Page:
We look at how to use an investment ISA to make investing in an OEIC tax free and get the most from your investments.
If you are considering investing in an OEIC, using an investment ISA to make it tax efficient will ensure you get to keep all the profits your money makes.
You need to think of the OEIC and the ISA as two different products: the OEIC is the investment, the ISA is simply a wrapping that makes any profits tax free.
However, with a wide range of OEICs on the market, as well as a variety of investment ISAs available, finding the best combination of products can be tricky.
We show you how to compare OEIC ISAs to get the best tax-free wrapper for your investments.
Why investment ISAs and OEICs?
Put simply, if you invest your money directly into an OEIC then you will have to pay Capital Gains- and/or Income Tax on your profits.
If you put your money into an Investment ISA that is linked to an OEIC you won’t pay any tax, so your money is working harder on your behalf.
In the 2013/14 tax year every adult can save up to their full £11,520 tax free allowance in an investment ISA, less up to £5,760 already deposited into a cash ISA. The money you invest in an OEIC ISA account is therefore tax free for up to £11,520 worth of investments.
If you have any questions on investment ISAs then try reading our guide, Investment ISAs: A Beginner’s Guide.
How does it work?
OEIC ISAs are linked directly to a specific OEIC (Open Ended Investment Company): the money you save in the ISA is used to buy shares in that OEIC. From that point on it works exactly the same as investing with an OEIC directly.
The shares you’ve bought represent your portion of the fund’s total value. The fund is the pooled money of all its investors, which is then used to buy stocks, shares and bonds on the stock market.
By pooling your money together with other investors’, the fund can invest in a wide range of stocks, thus minimising the risk of investing. The best ISA funds can earn big profits for their investors through the dividend payments and capital growth of their stocks and shares.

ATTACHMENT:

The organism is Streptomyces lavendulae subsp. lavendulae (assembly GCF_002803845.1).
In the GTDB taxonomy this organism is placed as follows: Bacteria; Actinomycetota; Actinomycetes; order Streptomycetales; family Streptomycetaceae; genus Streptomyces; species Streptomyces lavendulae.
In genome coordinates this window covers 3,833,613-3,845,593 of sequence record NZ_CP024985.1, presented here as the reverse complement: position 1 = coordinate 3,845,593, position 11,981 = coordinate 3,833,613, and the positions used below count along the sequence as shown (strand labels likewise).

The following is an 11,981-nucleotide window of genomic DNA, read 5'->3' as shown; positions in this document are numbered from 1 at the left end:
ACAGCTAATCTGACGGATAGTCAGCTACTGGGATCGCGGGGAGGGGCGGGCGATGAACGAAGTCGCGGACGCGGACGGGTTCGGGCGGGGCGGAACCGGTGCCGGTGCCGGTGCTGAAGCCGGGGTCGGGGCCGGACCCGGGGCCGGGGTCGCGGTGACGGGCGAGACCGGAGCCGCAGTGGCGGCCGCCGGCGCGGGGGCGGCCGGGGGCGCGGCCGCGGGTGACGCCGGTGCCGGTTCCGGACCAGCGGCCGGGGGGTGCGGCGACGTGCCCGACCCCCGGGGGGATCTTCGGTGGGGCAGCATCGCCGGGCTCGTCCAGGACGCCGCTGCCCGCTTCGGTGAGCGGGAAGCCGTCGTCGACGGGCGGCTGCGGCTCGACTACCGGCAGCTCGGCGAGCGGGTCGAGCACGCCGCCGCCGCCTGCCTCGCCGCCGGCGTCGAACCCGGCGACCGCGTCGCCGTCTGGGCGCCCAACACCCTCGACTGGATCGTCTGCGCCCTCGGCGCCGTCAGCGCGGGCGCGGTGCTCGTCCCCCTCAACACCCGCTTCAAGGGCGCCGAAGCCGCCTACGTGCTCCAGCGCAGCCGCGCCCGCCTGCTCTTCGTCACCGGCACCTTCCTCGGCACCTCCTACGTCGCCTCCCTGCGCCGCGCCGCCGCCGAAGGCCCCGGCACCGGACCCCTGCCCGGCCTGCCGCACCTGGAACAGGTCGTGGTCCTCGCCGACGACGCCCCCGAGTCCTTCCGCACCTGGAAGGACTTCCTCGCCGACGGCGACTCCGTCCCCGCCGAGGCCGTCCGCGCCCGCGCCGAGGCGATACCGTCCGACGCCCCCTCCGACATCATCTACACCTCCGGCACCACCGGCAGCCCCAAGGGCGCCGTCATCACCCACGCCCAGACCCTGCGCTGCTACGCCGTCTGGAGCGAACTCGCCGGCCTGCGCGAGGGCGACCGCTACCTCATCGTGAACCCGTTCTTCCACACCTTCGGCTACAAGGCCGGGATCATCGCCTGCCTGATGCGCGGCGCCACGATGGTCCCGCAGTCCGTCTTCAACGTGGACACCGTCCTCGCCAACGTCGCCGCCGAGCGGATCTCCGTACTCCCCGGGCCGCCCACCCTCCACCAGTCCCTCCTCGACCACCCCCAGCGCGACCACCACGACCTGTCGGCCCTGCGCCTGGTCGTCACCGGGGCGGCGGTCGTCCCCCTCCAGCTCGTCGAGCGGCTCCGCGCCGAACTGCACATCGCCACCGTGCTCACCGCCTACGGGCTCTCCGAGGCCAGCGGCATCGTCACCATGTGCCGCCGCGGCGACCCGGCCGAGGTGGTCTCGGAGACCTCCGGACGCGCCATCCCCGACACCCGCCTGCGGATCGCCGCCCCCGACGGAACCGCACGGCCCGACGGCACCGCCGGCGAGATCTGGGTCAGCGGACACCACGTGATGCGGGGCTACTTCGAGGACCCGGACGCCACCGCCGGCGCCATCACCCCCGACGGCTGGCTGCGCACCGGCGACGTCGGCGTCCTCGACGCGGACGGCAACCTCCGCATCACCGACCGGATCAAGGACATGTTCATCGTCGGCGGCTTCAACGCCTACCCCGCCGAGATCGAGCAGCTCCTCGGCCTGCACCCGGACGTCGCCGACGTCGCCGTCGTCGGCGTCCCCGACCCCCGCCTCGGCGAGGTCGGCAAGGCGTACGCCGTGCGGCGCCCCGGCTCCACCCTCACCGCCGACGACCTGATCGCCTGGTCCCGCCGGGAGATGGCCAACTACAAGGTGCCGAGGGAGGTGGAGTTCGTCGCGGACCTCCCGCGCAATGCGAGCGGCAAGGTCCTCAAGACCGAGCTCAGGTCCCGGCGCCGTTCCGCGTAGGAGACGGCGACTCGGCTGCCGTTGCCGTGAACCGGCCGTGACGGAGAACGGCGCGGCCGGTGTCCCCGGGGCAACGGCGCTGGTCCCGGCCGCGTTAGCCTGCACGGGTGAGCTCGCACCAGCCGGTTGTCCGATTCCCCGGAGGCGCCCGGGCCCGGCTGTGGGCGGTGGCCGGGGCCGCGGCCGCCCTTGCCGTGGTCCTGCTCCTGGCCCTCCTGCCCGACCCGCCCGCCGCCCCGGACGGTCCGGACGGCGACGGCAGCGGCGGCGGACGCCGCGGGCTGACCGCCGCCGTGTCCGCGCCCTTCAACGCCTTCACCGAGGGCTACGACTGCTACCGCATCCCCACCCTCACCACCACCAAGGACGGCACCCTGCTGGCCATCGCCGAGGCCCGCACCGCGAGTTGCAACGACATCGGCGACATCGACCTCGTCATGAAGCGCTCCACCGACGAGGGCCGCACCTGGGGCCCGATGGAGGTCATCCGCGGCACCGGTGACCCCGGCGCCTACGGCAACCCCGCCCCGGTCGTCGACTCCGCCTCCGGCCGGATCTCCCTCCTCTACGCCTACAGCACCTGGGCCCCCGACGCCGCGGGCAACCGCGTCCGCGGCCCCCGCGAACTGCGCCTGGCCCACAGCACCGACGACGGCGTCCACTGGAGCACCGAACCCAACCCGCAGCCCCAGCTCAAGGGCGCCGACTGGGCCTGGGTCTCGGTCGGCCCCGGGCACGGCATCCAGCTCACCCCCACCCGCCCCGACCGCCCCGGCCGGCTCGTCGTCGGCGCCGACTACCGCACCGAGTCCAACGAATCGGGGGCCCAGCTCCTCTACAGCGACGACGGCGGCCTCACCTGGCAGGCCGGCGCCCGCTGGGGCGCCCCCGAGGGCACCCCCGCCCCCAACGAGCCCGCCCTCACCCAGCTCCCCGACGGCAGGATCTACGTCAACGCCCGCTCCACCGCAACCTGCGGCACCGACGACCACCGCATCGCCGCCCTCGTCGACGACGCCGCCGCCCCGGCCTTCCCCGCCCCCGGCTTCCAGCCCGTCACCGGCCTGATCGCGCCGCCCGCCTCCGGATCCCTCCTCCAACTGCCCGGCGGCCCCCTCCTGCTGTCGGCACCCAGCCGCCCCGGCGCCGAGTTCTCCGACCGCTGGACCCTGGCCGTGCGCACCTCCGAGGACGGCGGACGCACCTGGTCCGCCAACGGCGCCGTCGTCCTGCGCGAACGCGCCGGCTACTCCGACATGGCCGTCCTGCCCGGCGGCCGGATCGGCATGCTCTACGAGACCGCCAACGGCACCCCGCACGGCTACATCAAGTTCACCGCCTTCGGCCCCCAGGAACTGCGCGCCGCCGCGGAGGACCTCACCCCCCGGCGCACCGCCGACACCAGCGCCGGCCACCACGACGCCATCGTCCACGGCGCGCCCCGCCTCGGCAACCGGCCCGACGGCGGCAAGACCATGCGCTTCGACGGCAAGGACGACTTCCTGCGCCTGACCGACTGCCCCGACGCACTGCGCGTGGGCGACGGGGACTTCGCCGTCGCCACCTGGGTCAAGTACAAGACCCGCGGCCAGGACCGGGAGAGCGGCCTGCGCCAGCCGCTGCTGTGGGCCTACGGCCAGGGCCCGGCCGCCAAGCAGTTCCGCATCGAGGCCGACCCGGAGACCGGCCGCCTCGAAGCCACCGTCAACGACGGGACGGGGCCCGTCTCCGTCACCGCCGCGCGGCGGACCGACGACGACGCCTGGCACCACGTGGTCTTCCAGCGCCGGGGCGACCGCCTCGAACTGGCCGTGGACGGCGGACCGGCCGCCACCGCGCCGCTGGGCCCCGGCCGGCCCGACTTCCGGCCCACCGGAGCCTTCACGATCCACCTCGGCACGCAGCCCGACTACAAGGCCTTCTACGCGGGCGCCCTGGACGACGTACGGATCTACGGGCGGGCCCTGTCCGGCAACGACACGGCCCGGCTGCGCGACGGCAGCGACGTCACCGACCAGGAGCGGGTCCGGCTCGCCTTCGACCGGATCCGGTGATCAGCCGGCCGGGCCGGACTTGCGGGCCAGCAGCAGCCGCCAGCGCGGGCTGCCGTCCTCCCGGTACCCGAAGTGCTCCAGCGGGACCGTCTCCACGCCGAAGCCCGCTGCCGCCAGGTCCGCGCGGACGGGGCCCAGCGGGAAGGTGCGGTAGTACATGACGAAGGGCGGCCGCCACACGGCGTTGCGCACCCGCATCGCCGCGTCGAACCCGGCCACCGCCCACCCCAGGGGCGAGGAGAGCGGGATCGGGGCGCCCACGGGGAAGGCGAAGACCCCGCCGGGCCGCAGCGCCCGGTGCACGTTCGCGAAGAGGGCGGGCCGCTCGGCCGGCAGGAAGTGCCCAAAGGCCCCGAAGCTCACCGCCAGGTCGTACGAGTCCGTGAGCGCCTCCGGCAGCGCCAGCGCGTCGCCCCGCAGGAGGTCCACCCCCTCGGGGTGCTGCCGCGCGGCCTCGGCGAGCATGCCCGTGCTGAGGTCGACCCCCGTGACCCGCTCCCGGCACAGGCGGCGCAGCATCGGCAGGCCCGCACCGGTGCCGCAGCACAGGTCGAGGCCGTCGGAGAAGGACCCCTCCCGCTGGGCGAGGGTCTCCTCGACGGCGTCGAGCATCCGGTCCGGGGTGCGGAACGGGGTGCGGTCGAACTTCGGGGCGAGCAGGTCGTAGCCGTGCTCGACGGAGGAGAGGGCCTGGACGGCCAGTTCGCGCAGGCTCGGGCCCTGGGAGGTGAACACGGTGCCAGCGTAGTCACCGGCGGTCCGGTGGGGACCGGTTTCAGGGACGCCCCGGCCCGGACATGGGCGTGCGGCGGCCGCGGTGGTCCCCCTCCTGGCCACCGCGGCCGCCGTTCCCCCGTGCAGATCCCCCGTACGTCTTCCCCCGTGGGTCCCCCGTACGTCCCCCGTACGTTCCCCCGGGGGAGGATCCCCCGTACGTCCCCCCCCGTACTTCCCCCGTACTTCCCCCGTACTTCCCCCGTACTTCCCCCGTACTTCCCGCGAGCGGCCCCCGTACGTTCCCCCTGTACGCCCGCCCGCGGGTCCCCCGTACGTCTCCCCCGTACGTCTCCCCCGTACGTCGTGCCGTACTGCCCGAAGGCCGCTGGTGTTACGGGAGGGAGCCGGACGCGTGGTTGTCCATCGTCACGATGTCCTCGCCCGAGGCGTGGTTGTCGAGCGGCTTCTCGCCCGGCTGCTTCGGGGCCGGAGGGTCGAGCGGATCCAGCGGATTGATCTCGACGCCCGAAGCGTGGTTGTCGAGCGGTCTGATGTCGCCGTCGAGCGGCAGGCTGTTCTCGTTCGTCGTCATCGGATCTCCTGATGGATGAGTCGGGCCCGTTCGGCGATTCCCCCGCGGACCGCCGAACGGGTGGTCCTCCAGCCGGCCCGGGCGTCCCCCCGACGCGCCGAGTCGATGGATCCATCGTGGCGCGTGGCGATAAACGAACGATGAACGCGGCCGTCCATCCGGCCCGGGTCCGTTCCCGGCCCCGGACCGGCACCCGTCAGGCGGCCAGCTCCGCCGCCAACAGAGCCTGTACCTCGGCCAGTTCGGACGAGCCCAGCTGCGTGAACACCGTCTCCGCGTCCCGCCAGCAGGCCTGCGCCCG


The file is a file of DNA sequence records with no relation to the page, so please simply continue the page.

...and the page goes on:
However, it is still possible that OEIC funds may fall in value meaning the underlying shares held by their investors fall as well; and in the worst case scenario you could lose your entire investment.
How to choose the best OEIC ISA account
The first thing to do is decide on the type of OEIC you want to invest in, then search for ISAs linked to OEICs that match that criteria.
When looking for the type of OEIC you want to invest in you’ll need to consider:
Its market – if you have a particular preference for the type of shares it buys, e.g. UK companies only, or in the telecoms industry only
- Its risk – OEICS vary the risk they take with your investment, e.g. OEICs that invest in start-up companies are exposed to more risk, although high-risk investments also offer bigger potential for profits
- Its ethics – if it invests in unethical industries such as arms dealing or tobacco, or alternatively if it invests only in ‘green’ businesses
- How you want to invest – whether you want to invest a lump sum, or a set monthly amount
You can then compare ISA OEIC performance as well as ISA OEIC prices and charges to find a fund that matches your needs.
The price affects how many shares your money would buy, so the amount you earn in dividends and your profit from selling your shares. The best performing ISA OEIC funds will generally charge a higher price per share, but you can use our OEIC ISA comparison table to find the best deal.
Fees are typically charged on your initial deposit (usually around 2-5%), as well as a smaller annual management charge (AMC), so shop around and compare OEIC ISA charges to ensure you get the best deal.
If you compare the performance, share price and charges for OEIC ISAs that match the way you want to invest, you can make sure you choose the best OEIC ISA account for your needs.